The Globe and Mail interviewed Paul Evans, a professor at UBC’s Institute of Asian Research and the Liu Institute for Global Issues, in a story about the potential for Canada to mediate tensions between North Korea and the United States. Evans said “there are mixed signals from Washington about whether even a limited Canadian initiative would be welcome.”

Trades stigma fading in minority communities

Business in Vancouver Tue August 29 2017 By: Chuck Chiang

Henry Yu, a UBC professor and expert on Asian-Canadian history and immigration, spoke to Business in Vancouver about the stigma among minority communities of working in trades.

He said the views in minority communities towards favouring certain types of jobs tend to relax as people integrate into their new surroundings.

Study suggests correlation between perfectionism and suicide risk

Global Tue August 29 2017

Paul Hewitt, a UBC psychology professor, co-authored a paper that suggests people intent on perfection may be at greater risk of suicidal thoughts and suicide, Global reported.

Taiwan seeks Ottawa’s aid to stop drug smuggling from Canada

Globe and Mail Wed August 30 2017 By: Xiao Xu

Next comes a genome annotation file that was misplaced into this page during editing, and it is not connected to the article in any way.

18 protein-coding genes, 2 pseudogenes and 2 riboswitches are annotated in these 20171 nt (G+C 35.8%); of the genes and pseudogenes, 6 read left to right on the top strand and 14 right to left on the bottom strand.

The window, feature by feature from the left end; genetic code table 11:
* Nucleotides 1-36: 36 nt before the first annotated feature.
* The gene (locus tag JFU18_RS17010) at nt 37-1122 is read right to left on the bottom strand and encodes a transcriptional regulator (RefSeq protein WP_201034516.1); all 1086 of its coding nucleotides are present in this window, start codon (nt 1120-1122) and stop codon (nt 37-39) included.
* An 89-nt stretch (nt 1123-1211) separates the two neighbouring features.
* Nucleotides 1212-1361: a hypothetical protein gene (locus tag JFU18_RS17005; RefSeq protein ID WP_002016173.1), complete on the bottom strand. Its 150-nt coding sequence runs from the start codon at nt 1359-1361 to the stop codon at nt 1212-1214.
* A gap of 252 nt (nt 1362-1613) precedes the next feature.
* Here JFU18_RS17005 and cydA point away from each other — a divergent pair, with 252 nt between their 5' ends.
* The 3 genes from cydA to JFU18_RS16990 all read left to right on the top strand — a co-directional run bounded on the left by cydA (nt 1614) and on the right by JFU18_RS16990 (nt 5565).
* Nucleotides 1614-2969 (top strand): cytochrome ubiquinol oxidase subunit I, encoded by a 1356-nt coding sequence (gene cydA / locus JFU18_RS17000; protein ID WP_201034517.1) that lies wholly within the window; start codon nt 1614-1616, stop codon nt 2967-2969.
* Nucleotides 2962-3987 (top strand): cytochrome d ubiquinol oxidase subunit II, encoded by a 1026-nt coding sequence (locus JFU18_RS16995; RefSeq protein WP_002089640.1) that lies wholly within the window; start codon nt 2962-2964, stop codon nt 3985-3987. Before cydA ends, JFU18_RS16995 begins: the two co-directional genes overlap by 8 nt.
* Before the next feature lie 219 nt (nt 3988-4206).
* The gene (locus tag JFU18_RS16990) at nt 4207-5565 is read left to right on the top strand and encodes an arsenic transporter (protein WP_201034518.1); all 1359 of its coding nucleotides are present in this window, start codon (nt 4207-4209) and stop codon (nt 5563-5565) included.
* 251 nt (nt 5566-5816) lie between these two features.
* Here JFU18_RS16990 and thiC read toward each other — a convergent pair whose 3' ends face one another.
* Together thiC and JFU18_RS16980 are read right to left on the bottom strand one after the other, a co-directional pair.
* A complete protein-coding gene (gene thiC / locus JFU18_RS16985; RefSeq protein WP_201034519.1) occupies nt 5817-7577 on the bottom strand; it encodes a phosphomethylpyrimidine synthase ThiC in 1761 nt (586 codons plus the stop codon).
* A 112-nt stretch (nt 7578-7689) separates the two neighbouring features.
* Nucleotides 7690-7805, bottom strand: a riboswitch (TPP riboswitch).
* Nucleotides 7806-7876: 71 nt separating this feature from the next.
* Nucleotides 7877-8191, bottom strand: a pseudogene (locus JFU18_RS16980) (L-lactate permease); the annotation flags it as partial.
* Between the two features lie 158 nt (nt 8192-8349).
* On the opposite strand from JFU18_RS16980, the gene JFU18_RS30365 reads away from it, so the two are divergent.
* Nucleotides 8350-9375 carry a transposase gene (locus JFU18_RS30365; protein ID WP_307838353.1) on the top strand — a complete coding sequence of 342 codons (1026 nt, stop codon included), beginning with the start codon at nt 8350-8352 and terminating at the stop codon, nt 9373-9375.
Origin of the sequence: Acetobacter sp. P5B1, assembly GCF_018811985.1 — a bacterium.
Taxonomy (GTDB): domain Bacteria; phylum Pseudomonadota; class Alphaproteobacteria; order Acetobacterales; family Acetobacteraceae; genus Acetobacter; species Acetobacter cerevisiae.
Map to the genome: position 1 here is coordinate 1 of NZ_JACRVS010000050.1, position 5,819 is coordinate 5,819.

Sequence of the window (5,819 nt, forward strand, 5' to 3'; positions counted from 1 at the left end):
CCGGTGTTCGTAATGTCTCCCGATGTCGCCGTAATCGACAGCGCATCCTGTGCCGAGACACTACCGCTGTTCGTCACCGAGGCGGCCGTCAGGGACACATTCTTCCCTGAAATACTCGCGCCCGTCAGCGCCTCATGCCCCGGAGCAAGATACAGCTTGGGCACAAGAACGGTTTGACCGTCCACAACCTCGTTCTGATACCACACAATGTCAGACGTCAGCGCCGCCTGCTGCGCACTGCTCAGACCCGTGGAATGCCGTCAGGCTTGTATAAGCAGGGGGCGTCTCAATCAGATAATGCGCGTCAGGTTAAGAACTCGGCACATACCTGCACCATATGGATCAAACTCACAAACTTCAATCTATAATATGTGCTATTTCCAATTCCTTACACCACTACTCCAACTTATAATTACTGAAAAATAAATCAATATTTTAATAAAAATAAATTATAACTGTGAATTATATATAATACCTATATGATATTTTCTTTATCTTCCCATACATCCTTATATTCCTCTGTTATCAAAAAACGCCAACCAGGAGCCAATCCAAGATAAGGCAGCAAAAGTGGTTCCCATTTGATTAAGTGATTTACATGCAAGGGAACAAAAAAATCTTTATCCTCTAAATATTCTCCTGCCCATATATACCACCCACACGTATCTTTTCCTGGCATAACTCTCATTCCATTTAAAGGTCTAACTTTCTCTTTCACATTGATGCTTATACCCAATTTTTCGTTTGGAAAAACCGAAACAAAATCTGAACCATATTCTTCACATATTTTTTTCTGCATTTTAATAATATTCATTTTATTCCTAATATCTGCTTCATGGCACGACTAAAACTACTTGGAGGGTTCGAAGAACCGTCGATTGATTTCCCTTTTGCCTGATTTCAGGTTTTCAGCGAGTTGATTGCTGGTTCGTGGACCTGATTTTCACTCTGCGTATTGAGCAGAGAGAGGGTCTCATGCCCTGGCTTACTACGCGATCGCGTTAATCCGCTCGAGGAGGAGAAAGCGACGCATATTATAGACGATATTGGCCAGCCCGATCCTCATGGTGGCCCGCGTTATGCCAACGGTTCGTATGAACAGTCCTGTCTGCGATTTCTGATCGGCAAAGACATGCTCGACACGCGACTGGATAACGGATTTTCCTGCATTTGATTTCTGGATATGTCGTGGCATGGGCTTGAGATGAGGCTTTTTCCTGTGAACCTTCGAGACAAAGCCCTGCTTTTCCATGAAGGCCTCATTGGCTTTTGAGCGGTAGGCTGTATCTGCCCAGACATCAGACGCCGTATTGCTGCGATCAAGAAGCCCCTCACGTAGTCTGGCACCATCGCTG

The Globe and Mail interviewed Michael Byers, the Canada Research Chair in Global Politics and International Law at UBC, after a Taiwanese prosecutor appealed to Ottawa to provide better co-operation to help stop the flow of Canadian marijuana. Byers said the increased economic ties between Canada and Taiwan requires police and judicial co-operation because many kinds of criminal activities are associated with economic activity.

CPP reform to help lift plan’s assets above $15 trillion by 2090: analysis

Canadian Press Wed August 23 2017 By: Andy Blatchford

The Canadian Press interviewed Kevin Milligan, a UBC economics professor, about Canada Pension Plan reform. He said “the fascinating thing to me about the base CPP report … is the assets are still growing when you hit the end of the horizon, 2090…there’s no projection right now that it’s running dry.” The story appeared on CTV.

Linguist: Official languages foster conversation

Richmond News Tue August 22 2017 By: Graeme Wood